Michigan Promise imperiled by budget deal
LANSING, MI – The budget debate at the state Capitol grew more heated Wednesday. A bipartisan budget committee voted to eliminate the popular Michigan Promise college scholarship as part of a higher education spending plan. The controversial budget could be voted on by the state House as soon as Thursday over the objections of Governor Granholm.
Governor Granholm has made saving the Michigan Promise scholarship a high priority. Her office issued a statement saying she's very opposed to the budget. But the governor stopped short of saying she'd veto the bill if it reaches her desk - leaving the future of the scholarship hanging in doubt.
"I would certainly hope the governor would veto it."
State Representative Joan Bauer chairs the House higher education budget subcommittee. She was one of two Democrats on a team of House and Senate negotiators to vote against the compromise spending plan.
"I could not vote for a budget that cut $140 million in Promise grants..." she says. "...scholarships that we have promised our young people and our students, and in addition, I could not support something that cut another 60 million in other financial aid."
That includes competitive scholarships, nursing scholarships and work-study money.
If that happens, the decision will hurt students, says Michael Boulus, a lobbyist for state universities. And he says it gives a black eye to higher education and efforts to keep young people in Michigan.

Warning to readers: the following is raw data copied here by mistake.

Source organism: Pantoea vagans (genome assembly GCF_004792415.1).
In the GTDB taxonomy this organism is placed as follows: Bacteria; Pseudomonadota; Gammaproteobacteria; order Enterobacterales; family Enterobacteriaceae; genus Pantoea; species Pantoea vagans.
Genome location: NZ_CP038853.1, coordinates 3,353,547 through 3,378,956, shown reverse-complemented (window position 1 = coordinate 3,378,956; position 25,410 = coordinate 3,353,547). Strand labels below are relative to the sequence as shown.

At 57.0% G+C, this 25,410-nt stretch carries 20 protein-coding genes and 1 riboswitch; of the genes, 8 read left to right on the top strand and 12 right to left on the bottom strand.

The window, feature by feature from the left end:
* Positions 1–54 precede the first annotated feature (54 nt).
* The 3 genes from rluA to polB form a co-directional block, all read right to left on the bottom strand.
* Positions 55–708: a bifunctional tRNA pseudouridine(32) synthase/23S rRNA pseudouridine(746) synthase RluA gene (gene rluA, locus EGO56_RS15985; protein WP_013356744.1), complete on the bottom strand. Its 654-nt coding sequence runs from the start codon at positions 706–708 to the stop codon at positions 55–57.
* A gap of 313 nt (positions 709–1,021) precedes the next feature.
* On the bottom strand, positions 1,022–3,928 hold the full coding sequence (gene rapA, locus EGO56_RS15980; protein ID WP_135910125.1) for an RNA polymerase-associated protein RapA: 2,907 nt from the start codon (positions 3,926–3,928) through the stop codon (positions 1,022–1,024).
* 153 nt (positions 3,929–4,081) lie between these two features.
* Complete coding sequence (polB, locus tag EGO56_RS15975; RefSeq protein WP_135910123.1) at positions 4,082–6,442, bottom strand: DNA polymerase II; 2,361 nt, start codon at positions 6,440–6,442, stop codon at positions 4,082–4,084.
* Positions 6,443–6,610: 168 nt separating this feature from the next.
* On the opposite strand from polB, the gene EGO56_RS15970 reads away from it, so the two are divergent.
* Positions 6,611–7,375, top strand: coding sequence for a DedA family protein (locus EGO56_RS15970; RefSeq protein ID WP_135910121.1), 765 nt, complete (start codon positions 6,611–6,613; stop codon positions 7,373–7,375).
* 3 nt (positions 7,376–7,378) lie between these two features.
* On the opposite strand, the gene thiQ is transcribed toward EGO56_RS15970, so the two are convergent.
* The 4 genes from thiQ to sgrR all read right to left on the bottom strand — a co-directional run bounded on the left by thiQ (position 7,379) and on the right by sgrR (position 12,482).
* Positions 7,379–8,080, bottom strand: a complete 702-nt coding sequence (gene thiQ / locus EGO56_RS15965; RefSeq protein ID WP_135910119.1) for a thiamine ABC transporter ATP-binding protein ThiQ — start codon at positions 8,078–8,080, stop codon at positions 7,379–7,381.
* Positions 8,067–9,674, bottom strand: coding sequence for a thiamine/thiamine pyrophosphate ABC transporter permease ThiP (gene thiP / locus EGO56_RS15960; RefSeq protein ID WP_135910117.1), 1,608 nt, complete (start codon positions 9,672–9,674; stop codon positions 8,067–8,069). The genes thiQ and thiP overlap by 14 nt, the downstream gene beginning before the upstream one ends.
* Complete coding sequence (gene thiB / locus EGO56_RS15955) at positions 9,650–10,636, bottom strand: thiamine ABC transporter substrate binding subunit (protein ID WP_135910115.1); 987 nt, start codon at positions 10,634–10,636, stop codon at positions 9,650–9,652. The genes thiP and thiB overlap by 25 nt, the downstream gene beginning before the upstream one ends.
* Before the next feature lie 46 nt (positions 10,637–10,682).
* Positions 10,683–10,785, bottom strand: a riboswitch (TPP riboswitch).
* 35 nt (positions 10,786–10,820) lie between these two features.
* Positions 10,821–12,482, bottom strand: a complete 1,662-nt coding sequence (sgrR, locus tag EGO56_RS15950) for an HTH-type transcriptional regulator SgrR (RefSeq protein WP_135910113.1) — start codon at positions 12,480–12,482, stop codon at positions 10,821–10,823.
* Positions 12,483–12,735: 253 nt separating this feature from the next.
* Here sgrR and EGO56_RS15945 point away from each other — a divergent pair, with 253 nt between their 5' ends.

"It takes us from being one of the top third the bottom third in terms of state financial aid at a time when access and affordability are pretty key issues," he says.
The Michigan Merit Award was created 10 years ago by Republican Governor John Engler. It was a new entitlement that would go to families regardless of their incomes, as long as students scored well on standardized achievement tests and graduated from high school.
Three years ago, Governor Granholm raised graduation standards and asked the Legislature make the scholarship available to every high school graduate who completes two years of college or career training. And they changed the name of it to the Michigan Promise.
This year, 96,000 students qualified for the $4,000 grant. The money for the Promise, like the Merit award, was secured using part of the state's share of the national tobacco lawsuit settlement.
But now the state it's in a budget crisis, and that money is needed to help retire an almost $3 billion deficit, says Republican Senator Tony Stamas.
"The state's lost 23% of its revenue in the last 11 months," he says. "We have a constitutional obligation to provide a balanced budget. That's going to require some difficult decisions."
Stamas says eliminating the scholarship is tough, but it's better than raising taxes during a recession.
But some Democrats say it's time to start looking at tax increases, among them House Appropriations Committee Chairman George Cushingberry.
"I would vote to boost revenue today, but do I have 56?," he asks.
Cushingberry's talking about the 56 votes needed to pass a tax hike in the House. He shouts over to Democratic Representative Rick Hammel.
"I'm counting. Do I have 56 for revenue, Hammel? (laughs) I'm asking you! (laughs) He doesn't even want to talk about it. But, I'm serious. How you gonna do it? You tell me."
Cushingberry says a tax on bottled water and soda pop would mostly fund the scholarship. Governor Granholm's also called for new taxes to help balance the budget. But Granholm and Cushingberry still need to recruit 55 more people in the House, as well as 19 state senators to their cause if they're going to raise the money to keep the Michigan Promise.